There are 21 NATCA members at Kalamazoo (AZO). The level 6 up/down facility was recently remodeled and has been in service from early 2014.
Controllers at AZO work airspace encompassing a large portion of southwest Michigan from surface level up to 10,000 feet. It includes areas 50 nautical miles southeast to 25 nautical miles northwest of the facility. That's as far southeast as Hillsdale, Mich. to areas just east of Lake Michigan. Controllers also work 11 satellite airports, including another Class D facility in their airspace, Battle Creek Kellogg Airport (BTL) Federal Contract Tower (FCT).
FacRep Jason Glazer explains that AZO works with many other facilities, including Cleveland Center (ZOB), Chicago Center (ZAU), Grand Rapids ATCT (GRR), Lansing ATCT (LAN), Toledo Express ATCT (TOL), Fort Wayne ATCT (FWA), South Bend ATCT (SBN), Muskegon ATCT (MKG), and BTL FCT (one of the nation's busiest FCT's).
AZO works a wide variety of aircraft. It’s common to see several regional air carriers fly into AZO as well as many corporate aircraft for companies such as Stryker. Controllers also work a large amount of general aviation aircraft, including from Western Michigan University's flight school that is based out of AZO, or from one of the 11 satellite airports in AZO’s airspace. In addition, controllers work a large amount of jets from across the globe coming into Duncan Aviation, the nation's largest family-owned aircraft refurbishing company, located at BTL.
Local hospitals use an air ambulance and West Michigan Air Care, an EC-145 air ambulance, is also based just inside AZO airspace at Bronson Methodist Hospital. The air ambulance provides emergency rescue and transport for a large area of southwest Michigan.
Every summer there is a New Standard D-25 from the 1920's and a WWII era Boeing Stearman that provide rides from the Air Zoo Museum attached to the airport. Glazer says that it's awesome to be able to see these historic aircraft flying in and out of AZO.
Unique to the area surrounding AZO is the lake effect weather, which can go from clear skies to zero visibility, then back to clear skies all within a few minutes. Not only does the visibility drop quickly but during the winter, but bands of lake-effect snow quickly erode runway and taxiway conditions, which requires a great working relationship with the local airport operations office.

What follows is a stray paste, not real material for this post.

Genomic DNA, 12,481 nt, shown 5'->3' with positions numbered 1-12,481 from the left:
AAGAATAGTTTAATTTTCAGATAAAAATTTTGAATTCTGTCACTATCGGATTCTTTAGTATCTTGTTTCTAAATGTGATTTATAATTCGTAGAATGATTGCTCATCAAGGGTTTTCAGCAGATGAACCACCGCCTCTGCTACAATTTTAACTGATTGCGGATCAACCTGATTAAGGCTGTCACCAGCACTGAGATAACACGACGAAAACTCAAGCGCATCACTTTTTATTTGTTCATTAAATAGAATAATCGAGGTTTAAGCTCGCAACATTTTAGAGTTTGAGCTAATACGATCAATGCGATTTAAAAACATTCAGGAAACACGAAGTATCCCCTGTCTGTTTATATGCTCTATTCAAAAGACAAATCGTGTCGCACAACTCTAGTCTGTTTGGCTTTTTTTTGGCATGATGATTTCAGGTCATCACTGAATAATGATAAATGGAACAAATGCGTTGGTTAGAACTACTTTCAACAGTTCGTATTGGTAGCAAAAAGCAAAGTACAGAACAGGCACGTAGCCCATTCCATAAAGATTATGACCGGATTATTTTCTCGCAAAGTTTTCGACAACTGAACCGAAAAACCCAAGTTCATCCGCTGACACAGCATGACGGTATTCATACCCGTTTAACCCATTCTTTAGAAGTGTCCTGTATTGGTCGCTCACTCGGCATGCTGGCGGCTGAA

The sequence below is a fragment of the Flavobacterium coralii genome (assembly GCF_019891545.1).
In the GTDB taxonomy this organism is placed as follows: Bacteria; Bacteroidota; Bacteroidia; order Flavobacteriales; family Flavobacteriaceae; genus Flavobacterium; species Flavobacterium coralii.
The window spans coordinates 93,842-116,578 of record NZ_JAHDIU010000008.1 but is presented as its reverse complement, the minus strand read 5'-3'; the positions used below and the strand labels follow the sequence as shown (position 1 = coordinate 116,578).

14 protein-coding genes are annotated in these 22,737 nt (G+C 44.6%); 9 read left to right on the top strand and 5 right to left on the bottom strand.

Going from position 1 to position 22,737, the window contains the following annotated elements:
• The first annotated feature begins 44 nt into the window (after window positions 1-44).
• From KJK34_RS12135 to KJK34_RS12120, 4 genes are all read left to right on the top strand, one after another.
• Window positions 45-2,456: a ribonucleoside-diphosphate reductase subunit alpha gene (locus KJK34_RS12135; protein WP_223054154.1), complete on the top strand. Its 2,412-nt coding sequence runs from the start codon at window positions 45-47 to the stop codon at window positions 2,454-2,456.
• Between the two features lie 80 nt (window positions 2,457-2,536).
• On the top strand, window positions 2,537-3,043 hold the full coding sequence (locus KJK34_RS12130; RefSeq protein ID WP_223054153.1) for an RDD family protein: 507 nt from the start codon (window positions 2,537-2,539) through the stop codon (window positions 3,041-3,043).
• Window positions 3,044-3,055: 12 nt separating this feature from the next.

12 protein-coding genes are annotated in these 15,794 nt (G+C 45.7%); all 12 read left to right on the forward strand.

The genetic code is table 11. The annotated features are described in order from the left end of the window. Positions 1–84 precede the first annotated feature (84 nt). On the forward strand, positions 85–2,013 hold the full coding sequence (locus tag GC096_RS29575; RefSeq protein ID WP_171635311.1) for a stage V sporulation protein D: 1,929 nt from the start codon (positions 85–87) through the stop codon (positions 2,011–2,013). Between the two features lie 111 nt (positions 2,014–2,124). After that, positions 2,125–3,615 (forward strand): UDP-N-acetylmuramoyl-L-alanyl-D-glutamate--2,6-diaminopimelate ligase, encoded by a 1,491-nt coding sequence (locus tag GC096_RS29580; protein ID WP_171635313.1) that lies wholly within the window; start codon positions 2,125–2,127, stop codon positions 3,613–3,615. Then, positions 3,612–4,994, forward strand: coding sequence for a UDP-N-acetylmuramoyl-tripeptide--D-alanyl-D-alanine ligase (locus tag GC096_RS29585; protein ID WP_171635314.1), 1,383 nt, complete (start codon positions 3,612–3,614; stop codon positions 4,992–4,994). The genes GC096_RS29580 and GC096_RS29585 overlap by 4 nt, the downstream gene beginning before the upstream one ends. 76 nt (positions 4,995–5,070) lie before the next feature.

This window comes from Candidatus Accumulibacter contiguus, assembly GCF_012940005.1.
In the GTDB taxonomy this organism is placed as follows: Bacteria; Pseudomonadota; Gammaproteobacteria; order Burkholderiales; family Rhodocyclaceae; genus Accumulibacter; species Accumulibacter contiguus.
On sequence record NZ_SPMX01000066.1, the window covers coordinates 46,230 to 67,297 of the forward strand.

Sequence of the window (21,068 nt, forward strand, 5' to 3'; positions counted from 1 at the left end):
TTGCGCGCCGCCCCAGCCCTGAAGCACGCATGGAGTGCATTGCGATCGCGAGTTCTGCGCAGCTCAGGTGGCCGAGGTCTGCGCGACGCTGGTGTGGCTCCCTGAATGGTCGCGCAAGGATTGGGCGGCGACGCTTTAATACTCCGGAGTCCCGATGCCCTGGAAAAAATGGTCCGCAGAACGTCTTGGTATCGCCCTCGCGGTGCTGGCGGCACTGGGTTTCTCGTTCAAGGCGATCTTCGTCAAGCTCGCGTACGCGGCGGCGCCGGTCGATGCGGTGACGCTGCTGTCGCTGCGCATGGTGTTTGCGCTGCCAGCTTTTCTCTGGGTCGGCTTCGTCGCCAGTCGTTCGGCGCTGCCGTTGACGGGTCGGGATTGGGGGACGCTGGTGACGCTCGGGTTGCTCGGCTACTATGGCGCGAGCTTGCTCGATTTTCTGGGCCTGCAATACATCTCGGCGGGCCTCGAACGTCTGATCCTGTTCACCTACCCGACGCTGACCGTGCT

The amount and type of traffic can also vary greatly on any given day. Controllers work a large number of student pilots from Western Michigan University who do numerous practice approaches at all six satellite airports with instrument approaches. Mixing that with the usual corporate and regional jet traffic can make for an interesting day, says Glazer.
In 2016, BTL hosted a large fly-in for the Aircraft Owners and Pilots Association (AOPA) for hundreds of pilots. Controllers at AZO ran simulations and created new sectors in preparation for the event. It turned out to be a great success and AOPA gave AZO controllers praise for a job well done. There is also an annual charity fly-in called Operation Good Cheer where local pilots across the area bring presents by airplane to children in need. The local Experimental Aircraft Association (EAA) chapter also does many Young Eagles flights in the area, where they take youth on flights to try and get them interested in aviation. There are also a few local pilots who invite local controllers to their hangar parties and cookouts to help the aviation community in the area thrive.
More special events include the flight restrictions during football season at Western Michigan University's football stadium. BTL also has an annual airshow that usually brings in the Blue Angels or Thunderbirds, as well as other military and civilian aircraft.
“We host several NATCA meetings each year to discuss issues and ideas to make our facility better,” explains Glazer. “Participation is very high and people are enthusiastic to be involved.”
AZO will be hosting a NATCA cookout this summer and controllers are also planning a solidarity event. They plan to invite nearby facilities to attend.
Glazer says that the local atmosphere at AZO is excellent, referring to the area as the “Gem of Western Michigan.”
“The facility is brand new, the people are outstanding, and the traffic is fun,” he says. “The Kalamazoo area is phenomenal with little to no (car) traffic, but lots of things to do.”
He says that there are plenty of breweries, lakes, parks, restaurants, and of course, Kalamazoo is home to the Western Michigan Broncos, who went undefeated as MAC champions and made an appearance in the Cotton Bowl in 2016.
Glazer is pleased to share that in addition to the wonderful location, NATCA and management have a great working relationship and collaborate often.
“We have superb NATCA participation at all of our NATCA events and meetings,” he says. “Our membership really likes to stay involved with the union.”
“The best part of being the FacRep at AZO are the people I get to represent,” Glazer continues. “They are a great group of professionals dedicated to providing a safe and efficient service to its users.”
He says that they make this job easy and on that front, there is no shortage of members who want to be involved. He says they make sure their local NATCA community is the best it can be, and will always continue to be a better place to work.